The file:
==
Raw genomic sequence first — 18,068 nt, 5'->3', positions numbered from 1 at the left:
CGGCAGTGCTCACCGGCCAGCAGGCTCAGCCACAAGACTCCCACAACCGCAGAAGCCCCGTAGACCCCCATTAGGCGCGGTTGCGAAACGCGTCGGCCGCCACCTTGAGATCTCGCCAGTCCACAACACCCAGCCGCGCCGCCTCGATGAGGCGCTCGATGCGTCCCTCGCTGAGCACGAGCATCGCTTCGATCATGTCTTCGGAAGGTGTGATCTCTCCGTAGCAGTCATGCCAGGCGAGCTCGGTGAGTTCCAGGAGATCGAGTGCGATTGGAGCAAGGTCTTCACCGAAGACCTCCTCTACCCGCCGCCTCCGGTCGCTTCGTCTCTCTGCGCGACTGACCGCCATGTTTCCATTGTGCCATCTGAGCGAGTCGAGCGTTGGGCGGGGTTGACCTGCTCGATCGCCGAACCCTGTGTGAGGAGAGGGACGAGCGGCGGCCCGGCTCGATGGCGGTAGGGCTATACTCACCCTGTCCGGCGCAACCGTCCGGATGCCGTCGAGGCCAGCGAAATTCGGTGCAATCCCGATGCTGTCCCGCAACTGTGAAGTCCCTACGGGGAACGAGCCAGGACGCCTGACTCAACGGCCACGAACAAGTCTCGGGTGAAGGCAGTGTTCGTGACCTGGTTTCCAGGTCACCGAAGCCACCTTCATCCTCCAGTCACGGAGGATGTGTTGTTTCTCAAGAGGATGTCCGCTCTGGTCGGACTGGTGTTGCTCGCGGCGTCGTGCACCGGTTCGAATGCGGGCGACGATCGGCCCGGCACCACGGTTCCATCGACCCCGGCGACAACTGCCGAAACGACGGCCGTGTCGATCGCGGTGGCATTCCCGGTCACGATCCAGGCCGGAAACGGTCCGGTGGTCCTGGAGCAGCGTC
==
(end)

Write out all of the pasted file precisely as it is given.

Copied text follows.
Raw genomic sequence first — 18,068 nt, 5'->3', positions numbered from 1 at the left:
CGGCAGTGCTCACCGGCCAGCAGGCTCAGCCACAAGACTCCCACAACCGCAGAAGCCCCGTAGACCCCCATTAGGCGCGGTTGCGAAACGCGTCGGCCGCCACCTTGAGATCTCGCCAGTCCACAACACCCAGCCGCGCCGCCTCGATGAGGCGCTCGATGCGTCCCTCGCTGAGCACGAGCATCGCTTCGATCATGTCTTCGGAAGGTGTGATCTCTCCGTAGCAGTCATGCCAGGCGAGCTCGGTGAGTTCCAGGAGATCGAGTGCGATTGGAGCAAGGTCTTCACCGAAGACCTCCTCTACCCGCCGCCTCCGGTCGCTTCGTCTCTCTGCGCGACTGACCGCCATGTTTCCATTGTGCCATCTGAGCGAGTCGAGCGTTGGGCGGGGTTGACCTGCTCGATCGCCGAACCCTGTGTGAGGAGAGGGACGAGCGGCGGCCCGGCTCGATGGCGGTAGGGCTATACTCACCCTGTCCGGCGCAACCGTCCGGATGCCGTCGAGGCCAGCGAAATTCGGTGCAATCCCGATGCTGTCCCGCAACTGTGAAGTCCCTACGGGGAACGAGCCAGGACGCCTGACTCAACGGCCACGAACAAGTCTCGGGTGAAGGCAGTGTTCGTGACCTGGTTTCCAGGTCACCGAAGCCACCTTCATCCTCCAGTCACGGAGGATGTGTTGTTTCTCAAGAGGATGTCCGCTCTGGTCGGACTGGTGTTGCTCGCGGCGTCGTGCACCGGTTCGAATGCGGGCGACGATCGGCCCGGCACCACGGTTCCATCGACCCCGGCGACAACTGCCGAAACGACGGCCGTGTCGATCGCGGTGGCATTCCCGGTCACGATCCAGGCCGGAAACGGTCCGGTGGTCCTGGAGCAGCGTC